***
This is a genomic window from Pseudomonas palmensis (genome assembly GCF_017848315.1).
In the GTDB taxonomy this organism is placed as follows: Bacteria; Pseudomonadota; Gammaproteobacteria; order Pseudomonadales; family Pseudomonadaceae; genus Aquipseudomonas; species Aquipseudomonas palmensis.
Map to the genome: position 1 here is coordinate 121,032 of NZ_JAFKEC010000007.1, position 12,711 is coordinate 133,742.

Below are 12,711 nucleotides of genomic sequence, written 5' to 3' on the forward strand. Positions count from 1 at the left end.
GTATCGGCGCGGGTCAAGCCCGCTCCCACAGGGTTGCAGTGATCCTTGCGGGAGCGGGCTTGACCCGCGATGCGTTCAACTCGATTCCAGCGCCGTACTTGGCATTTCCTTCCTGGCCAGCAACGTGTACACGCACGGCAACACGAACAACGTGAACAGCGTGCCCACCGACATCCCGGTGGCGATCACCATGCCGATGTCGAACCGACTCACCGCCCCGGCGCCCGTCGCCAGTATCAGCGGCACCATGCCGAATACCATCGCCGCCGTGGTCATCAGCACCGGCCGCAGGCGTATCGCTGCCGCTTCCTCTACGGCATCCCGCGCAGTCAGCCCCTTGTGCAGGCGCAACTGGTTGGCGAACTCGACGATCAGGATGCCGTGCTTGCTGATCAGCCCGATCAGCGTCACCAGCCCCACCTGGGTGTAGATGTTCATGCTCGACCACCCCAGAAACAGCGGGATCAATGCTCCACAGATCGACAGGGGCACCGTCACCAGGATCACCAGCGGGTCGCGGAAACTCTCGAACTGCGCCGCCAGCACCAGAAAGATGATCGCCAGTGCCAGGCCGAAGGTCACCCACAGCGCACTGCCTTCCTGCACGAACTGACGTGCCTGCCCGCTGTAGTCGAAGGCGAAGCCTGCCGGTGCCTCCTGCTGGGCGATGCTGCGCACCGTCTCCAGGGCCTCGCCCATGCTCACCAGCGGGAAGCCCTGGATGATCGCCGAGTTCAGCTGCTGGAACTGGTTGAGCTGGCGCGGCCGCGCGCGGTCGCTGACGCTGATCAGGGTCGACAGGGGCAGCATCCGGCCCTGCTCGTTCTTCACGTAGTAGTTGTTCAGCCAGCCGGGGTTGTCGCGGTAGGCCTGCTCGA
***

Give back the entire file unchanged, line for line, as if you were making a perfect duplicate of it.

This is a genomic window from Pseudomonas palmensis (genome assembly GCF_017848315.1).
In the GTDB taxonomy this organism is placed as follows: Bacteria; Pseudomonadota; Gammaproteobacteria; order Pseudomonadales; family Pseudomonadaceae; genus Aquipseudomonas; species Aquipseudomonas palmensis.
Map to the genome: position 1 here is coordinate 121,032 of NZ_JAFKEC010000007.1, position 12,711 is coordinate 133,742.

Below are 12,711 nucleotides of genomic sequence, written 5' to 3' on the forward strand. Positions count from 1 at the left end.
GTATCGGCGCGGGTCAAGCCCGCTCCCACAGGGTTGCAGTGATCCTTGCGGGAGCGGGCTTGACCCGCGATGCGTTCAACTCGATTCCAGCGCCGTACTTGGCATTTCCTTCCTGGCCAGCAACGTGTACACGCACGGCAACACGAACAACGTGAACAGCGTGCCCACCGACATCCCGGTGGCGATCACCATGCCGATGTCGAACCGACTCACCGCCCCGGCGCCCGTCGCCAGTATCAGCGGCACCATGCCGAATACCATCGCCGCCGTGGTCATCAGCACCGGCCGCAGGCGTATCGCTGCCGCTTCCTCTACGGCATCCCGCGCAGTCAGCCCCTTGTGCAGGCGCAACTGGTTGGCGAACTCGACGATCAGGATGCCGTGCTTGCTGATCAGCCCGATCAGCGTCACCAGCCCCACCTGGGTGTAGATGTTCATGCTCGACCACCCCAGAAACAGCGGGATCAATGCTCCACAGATCGACAGGGGCACCGTCACCAGGATCACCAGCGGGTCGCGGAAACTCTCGAACTGCGCCGCCAGCACCAGAAAGATGATCGCCAGTGCCAGGCCGAAGGTCACCCACAGCGCACTGCCTTCCTGCACGAACTGACGTGCCTGCCCGCTGTAGTCGAAGGCGAAGCCTGCCGGTGCCTCCTGCTGGGCGATGCTGCGCACCGTCTCCAGGGCCTCGCCCATGCTCACCAGCGGGAAGCCCTGGATGATCGCCGAGTTCAGCTGCTGGAACTGGTTGAGCTGGCGCGGCCGCGCGCGGTCGCTGACGCTGATCAGGGTCGACAGGGGCAGCATCCGGCCCTGCTCGTTCTTCACGTAGTAGTTGTTCAGCCAGCCGGGGTTGTCGCGGTAGGCCTGCTCGA